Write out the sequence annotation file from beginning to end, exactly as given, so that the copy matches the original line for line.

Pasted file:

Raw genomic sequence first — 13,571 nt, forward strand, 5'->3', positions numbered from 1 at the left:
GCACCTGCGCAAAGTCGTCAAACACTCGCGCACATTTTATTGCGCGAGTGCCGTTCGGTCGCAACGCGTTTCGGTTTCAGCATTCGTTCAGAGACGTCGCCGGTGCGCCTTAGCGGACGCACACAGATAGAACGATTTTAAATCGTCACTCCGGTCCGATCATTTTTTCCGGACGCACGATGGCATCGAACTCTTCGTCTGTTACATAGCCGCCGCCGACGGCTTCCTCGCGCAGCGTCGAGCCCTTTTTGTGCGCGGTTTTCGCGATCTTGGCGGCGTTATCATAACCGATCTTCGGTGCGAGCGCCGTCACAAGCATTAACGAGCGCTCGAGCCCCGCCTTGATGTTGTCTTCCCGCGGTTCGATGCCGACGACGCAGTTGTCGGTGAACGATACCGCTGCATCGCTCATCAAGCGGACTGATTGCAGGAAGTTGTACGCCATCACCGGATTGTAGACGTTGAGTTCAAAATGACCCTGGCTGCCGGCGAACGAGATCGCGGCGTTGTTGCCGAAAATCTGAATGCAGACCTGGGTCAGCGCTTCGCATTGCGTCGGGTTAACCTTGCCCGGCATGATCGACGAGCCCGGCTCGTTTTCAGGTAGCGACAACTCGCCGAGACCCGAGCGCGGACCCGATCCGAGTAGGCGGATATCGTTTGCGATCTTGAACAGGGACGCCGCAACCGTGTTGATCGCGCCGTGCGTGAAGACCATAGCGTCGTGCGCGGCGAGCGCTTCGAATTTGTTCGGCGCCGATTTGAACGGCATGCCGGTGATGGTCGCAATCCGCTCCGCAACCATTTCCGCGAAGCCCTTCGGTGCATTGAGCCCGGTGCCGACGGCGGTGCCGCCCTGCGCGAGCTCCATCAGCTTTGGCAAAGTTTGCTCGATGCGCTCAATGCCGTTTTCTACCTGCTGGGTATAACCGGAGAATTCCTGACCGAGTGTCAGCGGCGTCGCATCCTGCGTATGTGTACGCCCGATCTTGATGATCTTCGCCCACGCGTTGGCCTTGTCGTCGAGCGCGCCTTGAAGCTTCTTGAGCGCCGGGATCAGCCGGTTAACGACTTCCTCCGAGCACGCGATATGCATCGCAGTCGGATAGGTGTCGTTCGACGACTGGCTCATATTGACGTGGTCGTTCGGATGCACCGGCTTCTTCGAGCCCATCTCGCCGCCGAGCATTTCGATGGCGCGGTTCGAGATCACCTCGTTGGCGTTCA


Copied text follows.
Raw genomic sequence first — 13,571 nt, forward strand, 5'->3', positions numbered from 1 at the left:
GCACCTGCGCAAAGTCGTCAAACACTCGCGCACATTTTATTGCGCGAGTGCCGTTCGGTCGCAACGCGTTTCGGTTTCAGCATTCGTTCAGAGACGTCGCCGGTGCGCCTTAGCGGACGCACACAGATAGAACGATTTTAAATCGTCACTCCGGTCCGATCATTTTTTCCGGACGCACGATGGCATCGAACTCTTCGTCTGTTACATAGCCGCCGCCGACGGCTTCCTCGCGCAGCGTCGAGCCCTTTTTGTGCGCGGTTTTCGCGATCTTGGCGGCGTTATCATAACCGATCTTCGGTGCGAGCGCCGTCACAAGCATTAACGAGCGCTCGAGCCCCGCCTTGATGTTGTCTTCCCGCGGTTCGATGCCGACGACGCAGTTGTCGGTGAACGATACCGCTGCATCGCTCATCAAGCGGACTGATTGCAGGAAGTTGTACGCCATCACCGGATTGTAGACGTTGAGTTCAAAATGACCCTGGCTGCCGGCGAACGAGATCGCGGCGTTGTTGCCGAAAATCTGAATGCAGACCTGGGTCAGCGCTTCGCATTGCGTCGGGTTAACCTTGCCCGGCATGATCGACGAGCCCGGCTCGTTTTCAGGTAGCGACAACTCGCCGAGACCCGAGCGCGGACCCGATCCGAGTAGGCGGATATCGTTTGCGATCTTGAACAGGGACGCCGCAACCGTGTTGATCGCGCCGTGCGTGAAGACCATAGCGTCGTGCGCGGCGAGCGCTTCGAATTTGTTCGGCGCCGATTTGAACGGCATGCCGGTGATGGTCGCAATCCGCTCCGCAACCATTTCCGCGAAGCCCTTCGGTGCATTGAGCCCGGTGCCGACGGCGGTGCCGCCCTGCGCGAGCTCCATCAGCTTTGGCAAAGTTTGCTCGATGCGCTCAATGCCGTTTTCTACCTGCTGGGTATAACCGGAGAATTCCTGACCGAGTGTCAGCGGCGTCGCATCCTGCGTATGTGTACGCCCGATCTTGATGATCTTCGCCCACGCGTTGGCCTTGTCGTCGAGCGCGCCTTGAAGCTTCTTGAGCGCCGGGATCAGCCGGTTAACGACTTCCTCCGAGCACGCGATATGCATCGCAGTCGGATAGGTGTCGTTCGACGACTGGCTCATATTGACGTGGTCGTTCGGATGCACCGGCTTCTTCGAGCCCATCTCGCCGCCGAGCATTTCGATGGCGCGGTTCGAGATCACCTCGTTGGCGTTCA